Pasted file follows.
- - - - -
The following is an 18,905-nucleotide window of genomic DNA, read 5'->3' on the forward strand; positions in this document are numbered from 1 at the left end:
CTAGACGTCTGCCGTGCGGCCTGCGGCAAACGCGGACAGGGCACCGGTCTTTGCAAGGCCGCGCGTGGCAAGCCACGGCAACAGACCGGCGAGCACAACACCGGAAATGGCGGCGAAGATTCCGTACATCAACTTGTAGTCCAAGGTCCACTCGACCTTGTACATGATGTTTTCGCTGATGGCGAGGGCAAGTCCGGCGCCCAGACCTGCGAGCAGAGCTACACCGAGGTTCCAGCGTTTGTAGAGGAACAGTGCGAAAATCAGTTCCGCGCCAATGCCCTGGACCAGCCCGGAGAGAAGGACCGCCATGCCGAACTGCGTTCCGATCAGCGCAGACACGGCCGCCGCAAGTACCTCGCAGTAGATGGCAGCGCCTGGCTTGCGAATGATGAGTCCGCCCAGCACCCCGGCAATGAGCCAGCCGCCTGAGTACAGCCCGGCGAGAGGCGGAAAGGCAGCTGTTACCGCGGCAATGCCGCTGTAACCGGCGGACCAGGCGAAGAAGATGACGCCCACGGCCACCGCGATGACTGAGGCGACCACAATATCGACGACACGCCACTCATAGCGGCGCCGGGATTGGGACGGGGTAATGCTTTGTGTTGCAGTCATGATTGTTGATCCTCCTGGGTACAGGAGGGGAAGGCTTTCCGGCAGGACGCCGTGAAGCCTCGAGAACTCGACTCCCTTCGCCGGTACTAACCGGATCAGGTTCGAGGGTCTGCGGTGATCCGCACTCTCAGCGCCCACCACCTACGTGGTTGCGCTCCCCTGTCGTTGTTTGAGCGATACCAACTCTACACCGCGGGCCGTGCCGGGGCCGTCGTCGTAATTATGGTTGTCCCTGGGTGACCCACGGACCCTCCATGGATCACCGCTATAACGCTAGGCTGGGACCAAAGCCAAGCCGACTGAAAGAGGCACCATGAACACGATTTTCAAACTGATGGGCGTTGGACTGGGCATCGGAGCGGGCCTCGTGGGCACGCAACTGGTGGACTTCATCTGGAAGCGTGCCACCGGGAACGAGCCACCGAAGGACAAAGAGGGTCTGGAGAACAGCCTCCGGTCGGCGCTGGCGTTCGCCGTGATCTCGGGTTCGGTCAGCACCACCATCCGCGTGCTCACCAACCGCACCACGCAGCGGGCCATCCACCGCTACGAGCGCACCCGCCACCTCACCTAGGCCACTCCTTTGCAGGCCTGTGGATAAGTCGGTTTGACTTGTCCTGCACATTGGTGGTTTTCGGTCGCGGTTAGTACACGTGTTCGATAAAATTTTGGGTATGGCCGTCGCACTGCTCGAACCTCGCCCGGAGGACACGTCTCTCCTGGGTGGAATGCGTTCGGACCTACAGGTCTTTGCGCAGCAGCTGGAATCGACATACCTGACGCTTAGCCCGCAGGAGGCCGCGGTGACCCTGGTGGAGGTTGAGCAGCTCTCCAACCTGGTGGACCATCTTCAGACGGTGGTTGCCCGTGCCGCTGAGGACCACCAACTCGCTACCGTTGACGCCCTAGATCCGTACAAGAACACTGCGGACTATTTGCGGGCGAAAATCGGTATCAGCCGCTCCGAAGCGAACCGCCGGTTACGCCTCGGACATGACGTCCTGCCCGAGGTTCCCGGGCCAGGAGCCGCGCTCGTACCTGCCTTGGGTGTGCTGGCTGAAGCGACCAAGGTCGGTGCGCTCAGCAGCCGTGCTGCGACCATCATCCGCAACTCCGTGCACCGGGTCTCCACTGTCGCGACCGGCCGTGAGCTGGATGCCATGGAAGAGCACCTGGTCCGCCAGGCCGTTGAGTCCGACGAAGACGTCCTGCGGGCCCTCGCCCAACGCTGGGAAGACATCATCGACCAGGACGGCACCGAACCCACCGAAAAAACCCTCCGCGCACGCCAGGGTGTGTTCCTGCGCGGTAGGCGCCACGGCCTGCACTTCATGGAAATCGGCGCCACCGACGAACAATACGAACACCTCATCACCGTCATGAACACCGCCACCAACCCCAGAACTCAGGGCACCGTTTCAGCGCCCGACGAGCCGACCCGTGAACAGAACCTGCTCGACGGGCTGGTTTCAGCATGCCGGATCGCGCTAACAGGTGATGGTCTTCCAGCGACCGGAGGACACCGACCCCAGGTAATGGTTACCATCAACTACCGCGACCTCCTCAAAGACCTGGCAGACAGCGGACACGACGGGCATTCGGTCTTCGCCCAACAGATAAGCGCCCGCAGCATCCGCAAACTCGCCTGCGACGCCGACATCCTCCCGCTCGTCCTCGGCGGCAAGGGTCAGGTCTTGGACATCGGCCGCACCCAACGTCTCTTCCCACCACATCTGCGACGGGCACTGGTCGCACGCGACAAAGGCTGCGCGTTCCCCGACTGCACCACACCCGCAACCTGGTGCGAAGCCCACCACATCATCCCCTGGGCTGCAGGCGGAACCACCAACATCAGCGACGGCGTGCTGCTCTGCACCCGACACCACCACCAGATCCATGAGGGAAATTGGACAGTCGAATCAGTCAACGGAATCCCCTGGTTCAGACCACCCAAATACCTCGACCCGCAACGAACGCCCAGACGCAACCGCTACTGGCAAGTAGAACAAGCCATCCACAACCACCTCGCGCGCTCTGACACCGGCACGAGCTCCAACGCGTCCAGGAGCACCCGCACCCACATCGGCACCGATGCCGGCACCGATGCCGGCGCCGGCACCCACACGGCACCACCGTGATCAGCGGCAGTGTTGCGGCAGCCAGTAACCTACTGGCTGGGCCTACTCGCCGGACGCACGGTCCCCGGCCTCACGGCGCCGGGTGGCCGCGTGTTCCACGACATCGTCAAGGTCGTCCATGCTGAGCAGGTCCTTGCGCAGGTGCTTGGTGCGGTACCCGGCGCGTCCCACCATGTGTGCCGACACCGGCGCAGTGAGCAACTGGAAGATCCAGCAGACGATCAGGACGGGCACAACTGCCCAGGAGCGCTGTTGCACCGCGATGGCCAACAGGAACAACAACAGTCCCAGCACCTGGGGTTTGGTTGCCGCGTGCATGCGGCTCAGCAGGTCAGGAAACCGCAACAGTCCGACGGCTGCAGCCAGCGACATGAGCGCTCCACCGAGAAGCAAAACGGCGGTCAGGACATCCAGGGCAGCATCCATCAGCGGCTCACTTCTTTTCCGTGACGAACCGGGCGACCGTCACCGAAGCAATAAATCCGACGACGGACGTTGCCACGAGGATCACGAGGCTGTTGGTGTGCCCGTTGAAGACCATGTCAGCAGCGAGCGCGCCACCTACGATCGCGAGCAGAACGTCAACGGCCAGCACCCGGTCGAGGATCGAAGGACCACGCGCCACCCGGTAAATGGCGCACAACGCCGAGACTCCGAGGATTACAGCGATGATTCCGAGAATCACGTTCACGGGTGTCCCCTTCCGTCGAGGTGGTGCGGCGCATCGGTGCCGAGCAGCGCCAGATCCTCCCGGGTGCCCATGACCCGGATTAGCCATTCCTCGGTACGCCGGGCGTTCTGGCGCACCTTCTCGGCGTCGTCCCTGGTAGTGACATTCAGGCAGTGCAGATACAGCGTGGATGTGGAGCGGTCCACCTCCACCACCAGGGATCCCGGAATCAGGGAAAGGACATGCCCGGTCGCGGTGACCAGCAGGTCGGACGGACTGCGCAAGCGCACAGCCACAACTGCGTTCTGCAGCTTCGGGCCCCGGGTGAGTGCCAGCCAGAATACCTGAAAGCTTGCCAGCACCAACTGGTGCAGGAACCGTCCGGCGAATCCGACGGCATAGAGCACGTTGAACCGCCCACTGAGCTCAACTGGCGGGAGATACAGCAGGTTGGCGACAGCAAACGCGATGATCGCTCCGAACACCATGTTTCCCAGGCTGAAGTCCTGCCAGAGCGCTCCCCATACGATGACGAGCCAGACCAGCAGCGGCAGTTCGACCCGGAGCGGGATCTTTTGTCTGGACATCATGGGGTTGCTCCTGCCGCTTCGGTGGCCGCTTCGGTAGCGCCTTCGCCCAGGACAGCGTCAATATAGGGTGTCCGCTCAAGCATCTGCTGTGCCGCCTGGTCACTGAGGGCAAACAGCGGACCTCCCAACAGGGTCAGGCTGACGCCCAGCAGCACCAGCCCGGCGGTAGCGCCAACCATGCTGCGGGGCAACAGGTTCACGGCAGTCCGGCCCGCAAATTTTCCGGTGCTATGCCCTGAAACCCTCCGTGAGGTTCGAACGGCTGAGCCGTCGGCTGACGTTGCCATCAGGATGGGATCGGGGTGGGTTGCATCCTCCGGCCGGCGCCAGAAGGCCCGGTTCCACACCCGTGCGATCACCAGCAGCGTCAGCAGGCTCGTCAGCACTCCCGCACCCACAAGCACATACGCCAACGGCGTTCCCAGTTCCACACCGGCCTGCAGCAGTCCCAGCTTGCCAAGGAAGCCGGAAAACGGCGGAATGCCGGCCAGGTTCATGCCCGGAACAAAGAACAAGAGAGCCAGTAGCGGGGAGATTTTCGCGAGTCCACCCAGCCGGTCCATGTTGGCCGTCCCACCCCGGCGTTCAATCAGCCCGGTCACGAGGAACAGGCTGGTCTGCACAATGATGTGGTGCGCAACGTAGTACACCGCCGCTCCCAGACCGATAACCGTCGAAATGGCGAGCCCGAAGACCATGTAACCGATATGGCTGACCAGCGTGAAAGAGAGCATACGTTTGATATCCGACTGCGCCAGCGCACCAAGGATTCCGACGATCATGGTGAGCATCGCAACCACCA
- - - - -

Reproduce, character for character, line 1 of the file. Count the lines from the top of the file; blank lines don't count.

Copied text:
The following is an 18,905-nucleotide window of genomic DNA, read 5'->3' on the forward strand; positions in this document are numbered from 1 at the left end: